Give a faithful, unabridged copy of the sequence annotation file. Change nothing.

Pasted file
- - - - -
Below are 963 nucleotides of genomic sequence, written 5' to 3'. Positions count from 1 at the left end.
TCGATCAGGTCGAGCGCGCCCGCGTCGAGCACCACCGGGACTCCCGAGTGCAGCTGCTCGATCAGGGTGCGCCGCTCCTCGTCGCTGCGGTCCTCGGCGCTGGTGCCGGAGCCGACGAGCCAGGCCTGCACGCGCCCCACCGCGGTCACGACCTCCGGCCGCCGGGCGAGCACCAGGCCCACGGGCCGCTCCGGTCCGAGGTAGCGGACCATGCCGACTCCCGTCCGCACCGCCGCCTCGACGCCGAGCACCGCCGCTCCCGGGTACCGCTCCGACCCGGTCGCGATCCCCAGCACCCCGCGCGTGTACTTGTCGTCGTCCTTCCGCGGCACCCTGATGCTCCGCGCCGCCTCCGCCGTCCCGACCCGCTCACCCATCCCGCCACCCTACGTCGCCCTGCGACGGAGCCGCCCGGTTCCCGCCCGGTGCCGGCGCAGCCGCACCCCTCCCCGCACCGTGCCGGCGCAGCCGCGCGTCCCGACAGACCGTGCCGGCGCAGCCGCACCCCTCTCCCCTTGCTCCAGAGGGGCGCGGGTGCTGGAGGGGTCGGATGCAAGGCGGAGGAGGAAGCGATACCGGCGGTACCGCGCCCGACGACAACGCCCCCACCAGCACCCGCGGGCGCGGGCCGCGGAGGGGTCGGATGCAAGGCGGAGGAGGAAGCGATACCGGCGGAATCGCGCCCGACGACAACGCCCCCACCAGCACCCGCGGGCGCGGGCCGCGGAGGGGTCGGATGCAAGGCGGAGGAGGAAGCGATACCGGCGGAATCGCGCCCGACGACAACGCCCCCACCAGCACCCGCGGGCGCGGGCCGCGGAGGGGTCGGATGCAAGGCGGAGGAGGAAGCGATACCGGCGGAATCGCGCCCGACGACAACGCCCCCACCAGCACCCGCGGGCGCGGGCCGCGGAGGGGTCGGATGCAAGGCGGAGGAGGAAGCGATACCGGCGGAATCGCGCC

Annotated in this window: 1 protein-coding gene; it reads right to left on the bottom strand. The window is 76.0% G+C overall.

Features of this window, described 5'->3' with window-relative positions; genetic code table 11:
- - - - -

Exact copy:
Below are 963 nucleotides of genomic sequence, written 5' to 3'. Positions count from 1 at the left end.
TCGATCAGGTCGAGCGCGCCCGCGTCGAGCACCACCGGGACTCCCGAGTGCAGCTGCTCGATCAGGGTGCGCCGCTCCTCGTCGCTGCGGTCCTCGGCGCTGGTGCCGGAGCCGACGAGCCAGGCCTGCACGCGCCCCACCGCGGTCACGACCTCCGGCCGCCGGGCGAGCACCAGGCCCACGGGCCGCTCCGGTCCGAGGTAGCGGACCATGCCGACTCCCGTCCGCACCGCCGCCTCGACGCCGAGCACCGCCGCTCCCGGGTACCGCTCCGACCCGGTCGCGATCCCCAGCACCCCGCGCGTGTACTTGTCGTCGTCCTTCCGCGGCACCCTGATGCTCCGCGCCGCCTCCGCCGTCCCGACCCGCTCACCCATCCCGCCACCCTACGTCGCCCTGCGACGGAGCCGCCCGGTTCCCGCCCGGTGCCGGCGCAGCCGCACCCCTCCCCGCACCGTGCCGGCGCAGCCGCGCGTCCCGACAGACCGTGCCGGCGCAGCCGCACCCCTCTCCCCTTGCTCCAGAGGGGCGCGGGTGCTGGAGGGGTCGGATGCAAGGCGGAGGAGGAAGCGATACCGGCGGTACCGCGCCCGACGACAACGCCCCCACCAGCACCCGCGGGCGCGGGCCGCGGAGGGGTCGGATGCAAGGCGGAGGAGGAAGCGATACCGGCGGAATCGCGCCCGACGACAACGCCCCCACCAGCACCCGCGGGCGCGGGCCGCGGAGGGGTCGGATGCAAGGCGGAGGAGGAAGCGATACCGGCGGAATCGCGCCCGACGACAACGCCCCCACCAGCACCCGCGGGCGCGGGCCGCGGAGGGGTCGGATGCAAGGCGGAGGAGGAAGCGATACCGGCGGAATCGCGCCCGACGACAACGCCCCCACCAGCACCCGCGGGCGCGGGCCGCGGAGGGGTCGGATGCAAGGCGGAGGAGGAAGCGATACCGGCGGAATCGCGCC

Annotated in this window: 1 protein-coding gene; it reads right to left on the bottom strand. The window is 76.0% G+C overall.

Features of this window, described 5'->3' with window-relative positions; genetic code table 11: